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Congress Is Stepping Up Its Efforts To Kill Payday Loans

The job losses induced by COVID-19 are a catastrophic development for millions of Americans who could least afford it. Between skyrocketing healthcare costs, a lack of safety net, and now unemployment, these are desperate times for many people.

And it’s not inconceivable that during this some will fall into the payday loan trap. Fortunately, the payday loan industry—lenders who lend to financially vulnerable consumers while charging enormous, often unaffordable, fees and interest rates—has been in decline for some time now.

Alphabet Inc (NASDAQ: GOOG) (NASDAQ: GOOGL) recently announced it was banning payday lenders from its Google Play app store. And Utah, the state where much of the payday loan industry is located, found that one in four payday lenders had shut down in the last four years.

In an effort to squash payday loans once and for all, a group of bi-partisan lawmakers announced they are planning to introduce legislation that would expand consumer protections by putting a cap on interest rates for payday, car title, and installment loans for all Americans. The bill, the Veterans and Consumers Fair Credit Act, will build on the 2006 Military Lending Act, which capped interest rates on loans to active-duty military to 36%.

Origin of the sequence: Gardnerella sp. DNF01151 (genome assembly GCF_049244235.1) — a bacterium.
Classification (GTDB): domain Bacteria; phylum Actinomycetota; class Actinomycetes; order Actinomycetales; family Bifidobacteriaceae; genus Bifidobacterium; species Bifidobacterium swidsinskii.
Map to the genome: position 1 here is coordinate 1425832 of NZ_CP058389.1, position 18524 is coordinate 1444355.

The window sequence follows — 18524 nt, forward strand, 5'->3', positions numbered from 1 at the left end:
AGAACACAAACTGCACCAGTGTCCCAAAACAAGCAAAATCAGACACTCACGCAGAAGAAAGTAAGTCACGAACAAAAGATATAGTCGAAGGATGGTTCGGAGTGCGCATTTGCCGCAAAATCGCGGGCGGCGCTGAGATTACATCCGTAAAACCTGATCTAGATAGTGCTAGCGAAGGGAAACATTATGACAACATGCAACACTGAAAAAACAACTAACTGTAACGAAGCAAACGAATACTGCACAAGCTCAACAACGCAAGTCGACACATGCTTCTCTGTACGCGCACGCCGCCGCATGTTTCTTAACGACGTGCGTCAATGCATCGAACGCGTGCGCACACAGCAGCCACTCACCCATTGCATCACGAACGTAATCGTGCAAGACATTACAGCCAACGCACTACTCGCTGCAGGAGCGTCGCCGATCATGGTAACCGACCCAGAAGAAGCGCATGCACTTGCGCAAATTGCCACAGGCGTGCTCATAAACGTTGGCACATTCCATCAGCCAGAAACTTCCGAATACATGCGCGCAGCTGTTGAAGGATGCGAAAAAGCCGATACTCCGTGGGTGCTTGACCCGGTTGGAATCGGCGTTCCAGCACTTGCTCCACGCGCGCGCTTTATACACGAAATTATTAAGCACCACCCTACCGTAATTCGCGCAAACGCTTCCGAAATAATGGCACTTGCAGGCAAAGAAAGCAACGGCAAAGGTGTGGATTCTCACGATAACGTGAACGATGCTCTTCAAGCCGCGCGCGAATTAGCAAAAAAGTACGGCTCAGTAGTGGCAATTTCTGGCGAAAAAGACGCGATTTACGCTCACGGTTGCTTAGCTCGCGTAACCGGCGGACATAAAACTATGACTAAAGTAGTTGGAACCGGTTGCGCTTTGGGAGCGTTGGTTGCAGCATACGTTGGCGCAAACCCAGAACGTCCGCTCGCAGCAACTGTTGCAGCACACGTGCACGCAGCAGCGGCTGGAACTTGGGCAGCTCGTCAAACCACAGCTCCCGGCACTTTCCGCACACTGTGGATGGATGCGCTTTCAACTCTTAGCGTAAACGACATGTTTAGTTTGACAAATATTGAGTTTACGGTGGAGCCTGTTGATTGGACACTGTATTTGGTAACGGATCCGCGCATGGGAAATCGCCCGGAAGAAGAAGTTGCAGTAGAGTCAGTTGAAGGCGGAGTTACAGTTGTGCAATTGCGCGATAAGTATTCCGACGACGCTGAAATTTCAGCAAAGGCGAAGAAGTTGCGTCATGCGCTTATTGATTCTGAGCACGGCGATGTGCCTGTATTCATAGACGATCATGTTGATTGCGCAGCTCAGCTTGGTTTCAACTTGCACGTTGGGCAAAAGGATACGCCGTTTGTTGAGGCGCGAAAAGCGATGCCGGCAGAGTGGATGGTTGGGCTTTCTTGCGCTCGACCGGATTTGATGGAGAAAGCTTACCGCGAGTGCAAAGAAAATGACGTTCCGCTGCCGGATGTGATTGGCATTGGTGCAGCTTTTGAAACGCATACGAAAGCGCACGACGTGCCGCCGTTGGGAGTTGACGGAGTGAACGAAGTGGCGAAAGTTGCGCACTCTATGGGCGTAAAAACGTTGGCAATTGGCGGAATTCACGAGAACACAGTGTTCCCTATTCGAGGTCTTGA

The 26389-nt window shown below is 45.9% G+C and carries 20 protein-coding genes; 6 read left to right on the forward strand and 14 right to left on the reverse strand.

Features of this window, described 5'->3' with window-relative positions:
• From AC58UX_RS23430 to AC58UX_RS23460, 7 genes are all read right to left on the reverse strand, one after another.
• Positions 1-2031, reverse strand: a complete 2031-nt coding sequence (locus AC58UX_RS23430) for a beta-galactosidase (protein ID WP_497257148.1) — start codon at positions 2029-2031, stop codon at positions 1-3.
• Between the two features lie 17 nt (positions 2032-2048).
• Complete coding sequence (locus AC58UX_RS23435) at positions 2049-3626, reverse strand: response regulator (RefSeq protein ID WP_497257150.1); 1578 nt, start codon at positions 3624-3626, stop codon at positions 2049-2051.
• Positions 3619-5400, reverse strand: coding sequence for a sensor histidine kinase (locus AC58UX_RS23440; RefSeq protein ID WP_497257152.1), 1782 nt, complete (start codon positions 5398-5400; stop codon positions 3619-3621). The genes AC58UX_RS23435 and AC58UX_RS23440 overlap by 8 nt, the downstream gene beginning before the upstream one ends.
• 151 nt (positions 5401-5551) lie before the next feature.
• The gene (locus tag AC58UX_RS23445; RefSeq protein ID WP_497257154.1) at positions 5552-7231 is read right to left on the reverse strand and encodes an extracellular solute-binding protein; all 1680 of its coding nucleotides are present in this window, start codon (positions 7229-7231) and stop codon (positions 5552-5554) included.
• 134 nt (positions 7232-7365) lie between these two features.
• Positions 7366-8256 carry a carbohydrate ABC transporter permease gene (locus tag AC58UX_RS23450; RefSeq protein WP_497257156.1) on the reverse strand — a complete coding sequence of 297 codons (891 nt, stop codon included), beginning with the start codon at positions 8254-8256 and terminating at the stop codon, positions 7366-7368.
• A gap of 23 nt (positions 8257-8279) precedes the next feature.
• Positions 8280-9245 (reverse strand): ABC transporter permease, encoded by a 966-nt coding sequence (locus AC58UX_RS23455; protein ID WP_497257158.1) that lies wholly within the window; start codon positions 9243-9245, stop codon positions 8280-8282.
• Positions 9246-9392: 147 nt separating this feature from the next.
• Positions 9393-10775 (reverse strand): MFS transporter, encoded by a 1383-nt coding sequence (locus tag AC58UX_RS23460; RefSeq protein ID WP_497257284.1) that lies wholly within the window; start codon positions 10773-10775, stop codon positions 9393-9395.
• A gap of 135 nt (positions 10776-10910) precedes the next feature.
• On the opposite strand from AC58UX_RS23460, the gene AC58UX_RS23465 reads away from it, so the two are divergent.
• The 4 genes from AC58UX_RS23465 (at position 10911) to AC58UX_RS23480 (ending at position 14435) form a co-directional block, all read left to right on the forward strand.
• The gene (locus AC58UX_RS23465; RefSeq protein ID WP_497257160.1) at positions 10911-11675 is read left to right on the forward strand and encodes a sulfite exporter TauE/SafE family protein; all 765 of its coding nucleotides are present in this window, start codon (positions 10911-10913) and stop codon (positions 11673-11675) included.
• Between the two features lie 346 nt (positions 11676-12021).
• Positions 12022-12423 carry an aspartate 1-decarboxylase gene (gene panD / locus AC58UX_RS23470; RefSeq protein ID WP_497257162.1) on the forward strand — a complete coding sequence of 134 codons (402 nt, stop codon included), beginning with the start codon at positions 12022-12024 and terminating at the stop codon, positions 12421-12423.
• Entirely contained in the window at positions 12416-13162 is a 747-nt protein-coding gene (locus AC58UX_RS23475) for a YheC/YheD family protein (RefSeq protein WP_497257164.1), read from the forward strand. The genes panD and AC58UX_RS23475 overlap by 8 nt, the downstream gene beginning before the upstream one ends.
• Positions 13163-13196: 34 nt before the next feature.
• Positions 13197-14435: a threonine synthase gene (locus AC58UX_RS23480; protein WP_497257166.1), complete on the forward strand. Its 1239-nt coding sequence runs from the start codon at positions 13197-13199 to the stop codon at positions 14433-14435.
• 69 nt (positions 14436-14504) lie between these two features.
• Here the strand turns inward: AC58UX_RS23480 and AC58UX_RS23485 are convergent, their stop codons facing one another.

For context, the St. Louis Fed found calculated the APR on a typical payday loan of 391%.

"It's hard to imagine who would want to take out a loan with an interest rate of 150 or 200% a year," Rep. Glenn Grothman, R-Wis. said. "There is no way that is in anybody's best interest at all, and taking advantage of people who are either in desperate straits or more likely just plain financially illiterate is immoral."

Who Is Falling Prey

The payday lending industry has received far more scrutiny in recent years, as new regulatory bodies like the Consumer Financial Protection Bureau coupled with the rise of alternative lenders has shined a light on the predatory practice (HBO’s Last Week Tonight even did a 16-minute segment on it back in 2014). But that hasn’t stopped all consumers from borrowing.

A recent CNBC/Morning Consult survey found that 26% of millennials and Gen X’ers had taken out a payday loan in the last two years, while 15% of Gen Z and Baby Boomers said they had done so. And the problem is not just limited to America. In Australia, 30,000 payday loans are taken out a week, with the amount borrowed likely to exceed $1.7 billion by the end of the year.

Some states have taken matters into their own hands. California recently enacted a bill that blocked lenders from charging more than 36% on consumer loans of $2,500-$10,000. Ohio capped auto loan interest rates at 28% in April. Grothman also said the federal bill would not supersede state legislation.

Industry advocates argue that putting a cap on payday loans will significantly hinder the ability of cash-strapped consumers to get short-term loans.

Rather than resort to using a payday lender, consumers in need should look for services that provide a ladder to better credit. A growing list of modern online lenders provide consumers with more options than ever for getting access to cash if they need it.


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